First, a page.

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Monday, August 31, 2009

William Shawn

It's the birthday of William Shawn, born William Chon in Chicago (1907), who worked at The New Yorker for 54 years, and was the editor for 35. He was small, with big ears, and he spoke in a high, mild voice, always considerate. When he sat at his desk his feet barely touched the ground. He was extremely shy and he never discussed his personal life. He didn't give interviews or pose in photographs, and even his coworkers knew almost nothing about him outside of the office. They always called him "Mr. Shawn."

But his writers loved him, and he published many of the preeminent writers of the day, including E.B. White, John McPhee, Elizabeth Bishop, John Updike, Jamaica Kincaid, and J.D. Salinger. He personally edited Rachel Carson's Silent Spring and Truman Capote's In Cold Blood, and published them as long articles in the magazine before they came out as books.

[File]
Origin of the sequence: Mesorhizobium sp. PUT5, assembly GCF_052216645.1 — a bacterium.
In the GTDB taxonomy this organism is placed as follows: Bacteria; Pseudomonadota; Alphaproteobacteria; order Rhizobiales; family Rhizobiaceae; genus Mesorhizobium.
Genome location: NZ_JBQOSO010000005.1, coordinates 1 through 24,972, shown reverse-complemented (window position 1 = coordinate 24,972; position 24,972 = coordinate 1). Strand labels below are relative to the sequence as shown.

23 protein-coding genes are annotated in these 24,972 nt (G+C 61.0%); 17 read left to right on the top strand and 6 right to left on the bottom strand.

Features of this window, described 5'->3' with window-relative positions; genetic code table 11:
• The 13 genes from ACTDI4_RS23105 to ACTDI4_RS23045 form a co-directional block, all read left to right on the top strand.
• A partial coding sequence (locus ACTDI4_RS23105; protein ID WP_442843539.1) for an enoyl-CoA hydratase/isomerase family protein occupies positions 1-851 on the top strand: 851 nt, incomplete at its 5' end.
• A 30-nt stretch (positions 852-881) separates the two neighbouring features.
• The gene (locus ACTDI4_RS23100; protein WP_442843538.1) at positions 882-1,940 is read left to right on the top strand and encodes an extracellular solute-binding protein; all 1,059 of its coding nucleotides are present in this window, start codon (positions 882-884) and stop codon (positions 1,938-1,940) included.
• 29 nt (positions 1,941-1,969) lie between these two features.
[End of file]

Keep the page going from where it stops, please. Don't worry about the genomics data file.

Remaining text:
He said: "Amid chaos of images, we value coherence. We believe in the printed word. And we believe in clarity. And we believe in immaculate syntax. And in the beauty of the English language."

©2009 The Writer's Almanac


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